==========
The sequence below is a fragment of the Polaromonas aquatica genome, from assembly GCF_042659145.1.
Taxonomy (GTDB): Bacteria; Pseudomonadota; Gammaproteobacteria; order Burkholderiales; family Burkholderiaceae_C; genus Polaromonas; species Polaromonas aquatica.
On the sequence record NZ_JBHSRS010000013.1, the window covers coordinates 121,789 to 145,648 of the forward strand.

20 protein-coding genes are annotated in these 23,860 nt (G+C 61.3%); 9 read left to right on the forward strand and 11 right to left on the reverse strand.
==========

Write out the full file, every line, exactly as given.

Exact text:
The sequence below is a fragment of the Polaromonas aquatica genome, from assembly GCF_042659145.1.
Taxonomy (GTDB): Bacteria; Pseudomonadota; Gammaproteobacteria; order Burkholderiales; family Burkholderiaceae_C; genus Polaromonas; species Polaromonas aquatica.
On the sequence record NZ_JBHSRS010000013.1, the window covers coordinates 121,789 to 145,648 of the forward strand.

20 protein-coding genes are annotated in these 23,860 nt (G+C 61.3%); 9 read left to right on the forward strand and 11 right to left on the reverse strand.